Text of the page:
Published On: Fri, Sep 22nd, 2017

The evil monopoly. No power to the people

By Carlo Barbieri

As harried Floridians prepared for the arrival of “catastrophic” Hurricane Irma not long ago, their minds were filled with survival pointers: Get the water, get the bread, buy gas, check the generator, put up the hurricane shutters, get the propane…” and so on.

It’s doubtful that anyone took a moment to recall Election Day 2016. Yes, it was the day Donald Trump was elected president.  But it was also the day an issue of great importance to Floridians and to their ability to have access to alternative sources of electrical power was decided.

And it was not decided in favor of what the people wanted. As a result, Florida Power & Light remains in the driver’s seat when it comes to delivering electricity how and when they want – pretty much at the price they want.

At hurricane time, FPL is good for putting on darn good pretenses and commercials showing them bringing in vast numbers of utility trucks and tree cutting machines. Clearly, it gives the impression that they will be putting everyone’s lights back on as quickly as possible after Irma exits the Sunshine State.

Those power restoration results this year were so-so – not a whole lot better than after Jeanne or Frances. The work was largely on a par with the post-Wilma fixup, which dealt with a storm that blasted the heck out of Palm Beach County.

During the post-Irma cleanup, we saw that a lot of homes and companies were are on the list marked “with energy.”  In truth, many had only one phase running, which prevented the operation of air-conditioning, thus forcing many people to live without their two main Florida necessities – electricity and the cool, blast of A/C which, in summer, is the only thing that makes homes and offices in this area bearable.

Let’s think back for a moment to the 2016 election ballot. Question 1, the Florida Solar Energy Subsidies and Personal Solar Use Initiative, would, if approved, have supported the addition of a section to the state constitution giving residents of Florida the right to own or lease solar energy equipment for personal use. It would also have enacted constitutional protection for any state or local law, ensuring that residents who did not produce solar energy could abstain from subsidizing its production.

A vote against Amendment 1 opposed constitutionalizing the right to own or lease solar equipment and the protection of laws preventing subsidization of solar energy. It left the personal use of solar power to the whims of state statute and not the constitution.

As it turned out, 4,544,601 voters said “yes” to the bill and 4,406,583 voted “no.”  The “catch” was that since the question involved a constitutional amendment, it had to pass by a “supermajority” vote of 60 percent. The “yes” tally was just over 50 percent.

The League of Women Voters offered some sage observations. They said utility companies funded Amendment 1 to protect their monopolies and limit customer-owned solar. Since the effort failed, the league feels it is now harder to get affordable solar power on the free market in Florida.

So, let’s now travel back to early September, with Irma charging like a wrong-headed she-cow west-northwest across the Caribbean, stomping everything in her sight. Wavering, just to give meteorologists fits, the storm swung in through the Keys, nudged a little left toward Marco Island, then headed north with fierce grit still in her “eye.”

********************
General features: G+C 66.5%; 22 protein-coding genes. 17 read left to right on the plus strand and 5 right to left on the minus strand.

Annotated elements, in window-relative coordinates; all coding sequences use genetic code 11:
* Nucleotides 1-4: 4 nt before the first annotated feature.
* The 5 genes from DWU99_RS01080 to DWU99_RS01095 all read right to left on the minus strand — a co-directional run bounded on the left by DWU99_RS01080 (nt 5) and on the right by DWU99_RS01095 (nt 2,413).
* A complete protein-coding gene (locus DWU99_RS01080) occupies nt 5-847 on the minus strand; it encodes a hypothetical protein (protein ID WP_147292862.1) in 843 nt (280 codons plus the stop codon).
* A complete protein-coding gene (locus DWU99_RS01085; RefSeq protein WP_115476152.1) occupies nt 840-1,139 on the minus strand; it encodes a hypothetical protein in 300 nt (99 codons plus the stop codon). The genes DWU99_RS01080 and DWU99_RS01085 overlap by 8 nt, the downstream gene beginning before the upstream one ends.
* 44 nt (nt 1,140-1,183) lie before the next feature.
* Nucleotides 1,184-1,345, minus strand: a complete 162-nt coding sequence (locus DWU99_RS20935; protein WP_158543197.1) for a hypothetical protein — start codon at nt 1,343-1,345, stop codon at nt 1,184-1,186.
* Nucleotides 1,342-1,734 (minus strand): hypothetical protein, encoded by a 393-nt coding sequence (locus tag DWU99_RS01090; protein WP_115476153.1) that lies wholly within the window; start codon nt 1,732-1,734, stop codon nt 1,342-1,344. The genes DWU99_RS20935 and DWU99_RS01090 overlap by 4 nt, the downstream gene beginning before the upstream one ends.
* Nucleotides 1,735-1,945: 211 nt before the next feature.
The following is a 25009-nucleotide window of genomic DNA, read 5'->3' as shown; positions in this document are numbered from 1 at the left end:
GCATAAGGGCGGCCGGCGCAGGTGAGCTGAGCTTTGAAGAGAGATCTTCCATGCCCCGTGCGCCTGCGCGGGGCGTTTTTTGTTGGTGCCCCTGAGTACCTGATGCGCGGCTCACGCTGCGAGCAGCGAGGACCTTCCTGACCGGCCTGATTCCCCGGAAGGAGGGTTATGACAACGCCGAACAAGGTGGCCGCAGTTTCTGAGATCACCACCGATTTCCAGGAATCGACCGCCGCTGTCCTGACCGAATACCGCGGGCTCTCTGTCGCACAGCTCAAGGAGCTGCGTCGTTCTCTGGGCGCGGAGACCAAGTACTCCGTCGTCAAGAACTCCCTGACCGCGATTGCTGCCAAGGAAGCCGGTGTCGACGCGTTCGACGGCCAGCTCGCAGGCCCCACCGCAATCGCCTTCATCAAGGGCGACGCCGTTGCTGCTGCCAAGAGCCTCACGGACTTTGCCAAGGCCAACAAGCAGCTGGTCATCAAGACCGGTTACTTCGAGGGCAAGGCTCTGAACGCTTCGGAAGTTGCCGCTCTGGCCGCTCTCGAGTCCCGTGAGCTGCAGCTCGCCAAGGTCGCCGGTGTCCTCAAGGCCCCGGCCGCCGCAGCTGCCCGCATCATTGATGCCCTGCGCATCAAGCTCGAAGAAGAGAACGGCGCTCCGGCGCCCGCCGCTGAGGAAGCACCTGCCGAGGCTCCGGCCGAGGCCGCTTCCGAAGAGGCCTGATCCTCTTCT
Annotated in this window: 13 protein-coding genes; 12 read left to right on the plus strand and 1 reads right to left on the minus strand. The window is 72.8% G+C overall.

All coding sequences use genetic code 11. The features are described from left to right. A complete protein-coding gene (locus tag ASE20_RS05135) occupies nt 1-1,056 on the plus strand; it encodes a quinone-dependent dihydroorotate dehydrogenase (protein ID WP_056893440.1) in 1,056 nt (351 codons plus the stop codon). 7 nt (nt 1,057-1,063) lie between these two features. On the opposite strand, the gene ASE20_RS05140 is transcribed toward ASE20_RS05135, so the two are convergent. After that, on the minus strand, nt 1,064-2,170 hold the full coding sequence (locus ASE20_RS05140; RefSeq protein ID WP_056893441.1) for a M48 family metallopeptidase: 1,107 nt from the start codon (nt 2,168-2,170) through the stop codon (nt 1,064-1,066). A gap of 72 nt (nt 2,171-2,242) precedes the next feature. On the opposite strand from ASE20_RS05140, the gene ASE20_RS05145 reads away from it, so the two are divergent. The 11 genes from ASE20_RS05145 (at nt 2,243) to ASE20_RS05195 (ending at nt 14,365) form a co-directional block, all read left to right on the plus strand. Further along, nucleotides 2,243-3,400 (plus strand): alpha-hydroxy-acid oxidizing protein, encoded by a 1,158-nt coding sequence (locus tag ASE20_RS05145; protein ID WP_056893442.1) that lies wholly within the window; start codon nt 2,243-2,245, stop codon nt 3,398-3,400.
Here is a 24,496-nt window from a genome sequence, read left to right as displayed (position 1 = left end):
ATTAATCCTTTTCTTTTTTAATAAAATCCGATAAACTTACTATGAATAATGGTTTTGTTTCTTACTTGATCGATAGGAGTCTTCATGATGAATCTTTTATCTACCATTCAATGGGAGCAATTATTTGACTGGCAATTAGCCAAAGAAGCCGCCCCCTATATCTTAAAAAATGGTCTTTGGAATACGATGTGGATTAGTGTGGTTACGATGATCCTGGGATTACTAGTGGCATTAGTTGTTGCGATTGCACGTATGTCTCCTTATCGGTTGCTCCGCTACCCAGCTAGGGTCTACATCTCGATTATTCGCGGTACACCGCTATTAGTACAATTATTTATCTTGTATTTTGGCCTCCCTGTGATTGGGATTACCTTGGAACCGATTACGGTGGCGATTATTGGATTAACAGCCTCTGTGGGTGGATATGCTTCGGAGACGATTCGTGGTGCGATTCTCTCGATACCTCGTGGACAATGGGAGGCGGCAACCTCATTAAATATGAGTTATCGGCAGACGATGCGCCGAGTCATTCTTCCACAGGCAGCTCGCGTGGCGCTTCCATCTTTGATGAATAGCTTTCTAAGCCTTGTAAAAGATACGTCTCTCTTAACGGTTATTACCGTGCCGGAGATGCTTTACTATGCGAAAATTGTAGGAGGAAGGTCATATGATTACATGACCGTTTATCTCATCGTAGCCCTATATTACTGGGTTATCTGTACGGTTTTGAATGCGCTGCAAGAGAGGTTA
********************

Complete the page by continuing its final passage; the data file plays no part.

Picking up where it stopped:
As Irma bade farewell, Florida companies struggled to get their businesses up and running again. Yet managers and executives had to make do without power for many days. That left workers who were willing and able to return to work with no work to return to. Precious hours of employment time were lost and employees confined to their hot, dark houses worried about the impact of such an atmosphere on their health and that of their families, particularly children and even pets.

FPL solved the “necessary” problems just to make an appearance of being “efficient.” And to support that apparent level of efficiency, they left well-educated and prepared people to answer the complaints, informing grumblers that the lack of electricity would all be resolved in a short time.

In this way, the electric company passed from day to day, offering no specific solutions, but lots of promises. And set against Caribbean islands that were torn asunder and left without food, power, communications, water or roads, we Floridians felt lucky to be alive and have our power grid intact, even though it still needed some work to be fully functional.

In retrospect, it appears the vote on access to alternative forms of electricity last year was so much phony baloney. The point was to erect obstacles to the alternative energy that the public wants – and needs.

Thus, FPL remains in control of the generation of energy – which translates to control of prices and control of profit margins.

Less developed countries than the U.S. have a “clearinghouse” for whomever wants to create energy and sell it to potential buyers at the most competitive prices.

Knowing Governor Rick Scott’s willingness to make Florida an increasingly competitive and business friendly state, I am sure that this theme does not go unnoticed.

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